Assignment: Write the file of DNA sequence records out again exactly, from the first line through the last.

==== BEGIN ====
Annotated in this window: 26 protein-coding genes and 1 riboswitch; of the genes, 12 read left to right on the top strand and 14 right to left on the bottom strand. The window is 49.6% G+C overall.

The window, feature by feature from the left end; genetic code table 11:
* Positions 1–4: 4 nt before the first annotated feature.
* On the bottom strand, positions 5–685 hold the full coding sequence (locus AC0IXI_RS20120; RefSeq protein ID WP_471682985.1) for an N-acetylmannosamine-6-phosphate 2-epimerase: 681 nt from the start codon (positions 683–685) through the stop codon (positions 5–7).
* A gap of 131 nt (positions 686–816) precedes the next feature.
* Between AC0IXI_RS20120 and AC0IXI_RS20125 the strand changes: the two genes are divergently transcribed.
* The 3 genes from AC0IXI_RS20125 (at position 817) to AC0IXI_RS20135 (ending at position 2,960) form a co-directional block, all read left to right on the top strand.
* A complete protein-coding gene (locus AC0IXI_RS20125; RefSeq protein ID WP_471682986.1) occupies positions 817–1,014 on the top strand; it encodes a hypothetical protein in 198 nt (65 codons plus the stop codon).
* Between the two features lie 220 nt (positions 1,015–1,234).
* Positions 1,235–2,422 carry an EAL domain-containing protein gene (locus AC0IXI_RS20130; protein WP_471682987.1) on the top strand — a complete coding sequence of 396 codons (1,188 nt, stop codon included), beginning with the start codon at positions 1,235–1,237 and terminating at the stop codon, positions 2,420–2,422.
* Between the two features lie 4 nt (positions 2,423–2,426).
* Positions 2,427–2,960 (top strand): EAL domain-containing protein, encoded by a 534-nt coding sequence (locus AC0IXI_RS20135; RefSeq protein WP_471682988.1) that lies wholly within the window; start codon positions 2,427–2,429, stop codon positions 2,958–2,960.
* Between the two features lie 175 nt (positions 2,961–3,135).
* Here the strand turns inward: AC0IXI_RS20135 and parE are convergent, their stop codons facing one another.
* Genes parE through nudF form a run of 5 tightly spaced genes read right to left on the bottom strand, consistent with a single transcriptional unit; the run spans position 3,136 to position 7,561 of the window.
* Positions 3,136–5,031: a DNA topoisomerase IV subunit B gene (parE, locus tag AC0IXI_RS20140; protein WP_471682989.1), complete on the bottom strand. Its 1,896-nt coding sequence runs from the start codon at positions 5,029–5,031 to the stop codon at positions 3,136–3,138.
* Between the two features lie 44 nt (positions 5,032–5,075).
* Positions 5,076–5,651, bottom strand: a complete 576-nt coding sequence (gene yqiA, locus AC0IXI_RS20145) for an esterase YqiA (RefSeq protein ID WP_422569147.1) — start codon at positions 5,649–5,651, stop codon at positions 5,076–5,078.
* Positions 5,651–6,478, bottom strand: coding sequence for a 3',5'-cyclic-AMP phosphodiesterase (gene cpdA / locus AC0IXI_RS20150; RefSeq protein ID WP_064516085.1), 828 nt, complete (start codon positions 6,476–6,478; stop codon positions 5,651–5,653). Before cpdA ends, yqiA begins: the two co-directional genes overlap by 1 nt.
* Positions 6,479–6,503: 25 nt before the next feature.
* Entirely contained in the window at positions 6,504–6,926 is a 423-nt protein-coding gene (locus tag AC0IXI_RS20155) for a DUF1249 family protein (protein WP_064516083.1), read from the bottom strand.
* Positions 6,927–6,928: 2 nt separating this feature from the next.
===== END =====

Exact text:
Annotated in this window: 26 protein-coding genes and 1 riboswitch; of the genes, 12 read left to right on the top strand and 14 right to left on the bottom strand. The window is 49.6% G+C overall.

The window, feature by feature from the left end; genetic code table 11:
* Positions 1–4: 4 nt before the first annotated feature.
* On the bottom strand, positions 5–685 hold the full coding sequence (locus AC0IXI_RS20120; RefSeq protein ID WP_471682985.1) for an N-acetylmannosamine-6-phosphate 2-epimerase: 681 nt from the start codon (positions 683–685) through the stop codon (positions 5–7).
* A gap of 131 nt (positions 686–816) precedes the next feature.
* Between AC0IXI_RS20120 and AC0IXI_RS20125 the strand changes: the two genes are divergently transcribed.
* The 3 genes from AC0IXI_RS20125 (at position 817) to AC0IXI_RS20135 (ending at position 2,960) form a co-directional block, all read left to right on the top strand.
* A complete protein-coding gene (locus AC0IXI_RS20125; RefSeq protein ID WP_471682986.1) occupies positions 817–1,014 on the top strand; it encodes a hypothetical protein in 198 nt (65 codons plus the stop codon).
* Between the two features lie 220 nt (positions 1,015–1,234).
* Positions 1,235–2,422 carry an EAL domain-containing protein gene (locus AC0IXI_RS20130; protein WP_471682987.1) on the top strand — a complete coding sequence of 396 codons (1,188 nt, stop codon included), beginning with the start codon at positions 1,235–1,237 and terminating at the stop codon, positions 2,420–2,422.
* Between the two features lie 4 nt (positions 2,423–2,426).
* Positions 2,427–2,960 (top strand): EAL domain-containing protein, encoded by a 534-nt coding sequence (locus AC0IXI_RS20135; RefSeq protein WP_471682988.1) that lies wholly within the window; start codon positions 2,427–2,429, stop codon positions 2,958–2,960.
* Between the two features lie 175 nt (positions 2,961–3,135).
* Here the strand turns inward: AC0IXI_RS20135 and parE are convergent, their stop codons facing one another.
* Genes parE through nudF form a run of 5 tightly spaced genes read right to left on the bottom strand, consistent with a single transcriptional unit; the run spans position 3,136 to position 7,561 of the window.
* Positions 3,136–5,031: a DNA topoisomerase IV subunit B gene (parE, locus tag AC0IXI_RS20140; protein WP_471682989.1), complete on the bottom strand. Its 1,896-nt coding sequence runs from the start codon at positions 5,029–5,031 to the stop codon at positions 3,136–3,138.
* Between the two features lie 44 nt (positions 5,032–5,075).
* Positions 5,076–5,651, bottom strand: a complete 576-nt coding sequence (gene yqiA, locus AC0IXI_RS20145) for an esterase YqiA (RefSeq protein ID WP_422569147.1) — start codon at positions 5,649–5,651, stop codon at positions 5,076–5,078.
* Positions 5,651–6,478, bottom strand: coding sequence for a 3',5'-cyclic-AMP phosphodiesterase (gene cpdA / locus AC0IXI_RS20150; RefSeq protein ID WP_064516085.1), 828 nt, complete (start codon positions 6,476–6,478; stop codon positions 5,651–5,653). Before cpdA ends, yqiA begins: the two co-directional genes overlap by 1 nt.
* Positions 6,479–6,503: 25 nt before the next feature.
* Entirely contained in the window at positions 6,504–6,926 is a 423-nt protein-coding gene (locus tag AC0IXI_RS20155) for a DUF1249 family protein (protein WP_064516083.1), read from the bottom strand.
* Positions 6,927–6,928: 2 nt separating this feature from the next.